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Dual Drug Delivery with Carbon Nanotubes for Enhanced Cancer Therapy

In a recent article published in Scientific Reports, researchers from Iran and Germany explore the use of multi-wall carbon nanotubes (CNTs) as delivery systems for medicinal substances, particularly in cancer treatment.

Dual Drug Delivery with Carbon Nanotubes for Enhanced Cancer Therapy

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By addressing the limitations of individual drug therapies and leveraging the synergistic effects of combined treatments, this study aims to advance the field of targeted drug delivery and improve outcomes for cancer patients.


Cancer remains a significant global health challenge, necessitating innovative treatment strategies to improve therapeutic outcomes and reduce side effects. Traditional cancer treatments often use multiple drugs with distinct mechanisms of action to enhance efficacy and overcome drug resistance. However, administering multiple drugs concurrently can lead to increased toxicity and adverse effects, limiting their clinical utility.

In this context, the co-delivery of synergistic drug combinations, such as curcumin (CUR) and methotrexate (MTX), holds promise for enhancing therapeutic effects while minimizing side effects. CUR, a natural compound with diverse biological properties, has shown potential in cancer treatment but faces limitations in solubility and bioavailability. MTX, a widely used chemotherapy agent, is effective against various cancers but can cause systemic toxicity at high doses.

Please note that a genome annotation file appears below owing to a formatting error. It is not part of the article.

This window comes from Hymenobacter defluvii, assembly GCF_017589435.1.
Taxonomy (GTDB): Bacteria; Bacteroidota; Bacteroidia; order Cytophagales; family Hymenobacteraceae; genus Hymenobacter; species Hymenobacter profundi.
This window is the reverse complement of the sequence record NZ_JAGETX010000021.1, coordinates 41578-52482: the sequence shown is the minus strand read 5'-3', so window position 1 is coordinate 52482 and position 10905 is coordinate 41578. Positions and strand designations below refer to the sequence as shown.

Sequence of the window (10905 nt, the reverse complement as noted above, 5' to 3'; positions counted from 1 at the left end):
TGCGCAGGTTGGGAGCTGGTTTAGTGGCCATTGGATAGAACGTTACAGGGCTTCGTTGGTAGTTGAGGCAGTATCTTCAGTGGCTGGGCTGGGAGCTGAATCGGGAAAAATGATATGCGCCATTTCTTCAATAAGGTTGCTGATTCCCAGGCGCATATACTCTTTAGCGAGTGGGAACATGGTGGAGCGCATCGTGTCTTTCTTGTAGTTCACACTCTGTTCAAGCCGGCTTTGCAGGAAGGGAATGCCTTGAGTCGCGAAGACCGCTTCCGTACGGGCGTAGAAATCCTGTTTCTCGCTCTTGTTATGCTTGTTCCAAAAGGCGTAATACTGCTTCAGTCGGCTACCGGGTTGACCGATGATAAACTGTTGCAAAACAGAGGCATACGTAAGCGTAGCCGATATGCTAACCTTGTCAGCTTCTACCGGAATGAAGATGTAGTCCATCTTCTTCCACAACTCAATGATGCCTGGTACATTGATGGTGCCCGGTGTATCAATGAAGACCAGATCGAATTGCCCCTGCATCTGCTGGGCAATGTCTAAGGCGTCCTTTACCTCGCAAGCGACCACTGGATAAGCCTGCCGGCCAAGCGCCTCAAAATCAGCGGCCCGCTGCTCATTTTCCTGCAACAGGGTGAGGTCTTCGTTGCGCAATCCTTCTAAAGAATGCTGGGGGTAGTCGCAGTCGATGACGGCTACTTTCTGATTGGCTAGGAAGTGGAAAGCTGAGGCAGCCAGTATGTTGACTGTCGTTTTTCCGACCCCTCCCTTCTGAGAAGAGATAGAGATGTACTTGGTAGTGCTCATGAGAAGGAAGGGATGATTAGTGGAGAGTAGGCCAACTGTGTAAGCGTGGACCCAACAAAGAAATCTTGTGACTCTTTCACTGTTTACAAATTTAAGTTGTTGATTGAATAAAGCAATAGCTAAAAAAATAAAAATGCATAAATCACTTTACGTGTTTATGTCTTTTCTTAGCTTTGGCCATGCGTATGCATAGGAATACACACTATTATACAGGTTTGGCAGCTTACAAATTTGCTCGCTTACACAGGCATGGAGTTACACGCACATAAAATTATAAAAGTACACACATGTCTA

The incorporation of multi-wall carbon nanotubes (MWCNT) in the drug delivery system offers unique properties such as high surface area, stability, and drug-loading capacity, further enhancing the therapeutic potential of the formulations.

The Current Study

MWCNTs were prepared by functionalizing them through cutting and oxidation to introduce carboxyl groups on the surface (MWCNT-COOH). This process involved treatment with a mixture of H2SO4 and hydrogen peroxide to enhance biocompatibility and reduce toxicity effects.

Bovine Serum Albumin (BSA) was utilized as a carrier for MTX to form MTX-conjugated albumin-based nanoparticles (BSA-MTX). The amidic linkages between MTX and BSA were cleaved using Proteinase K enzyme to facilitate drug release.

CUR was loaded onto the functionalized MWCNT-COOH nanoparticles to form ƒ-MWCNT-CUR-BSA-MTX dual drug delivery system. The physical properties of the formulations were assessed using Dynamic Light Scattering (DLS) and Transmission Electron Microscopy (TEM) to determine particle size and morphology. Chemical properties were analyzed through Fourier Transform Infrared Spectroscopy (FTIR) and UV/Visible spectroscopy to confirm drug loading and interactions.

The thermal behavior of the formulations was studied using Differential Scanning Calorimetry (DSC) to evaluate their stability and drug release profiles. In-vitro cytotoxicity assays were conducted using the MTT colorimetric method to evaluate the formulations' cytotoxic effects on cancer cell lines.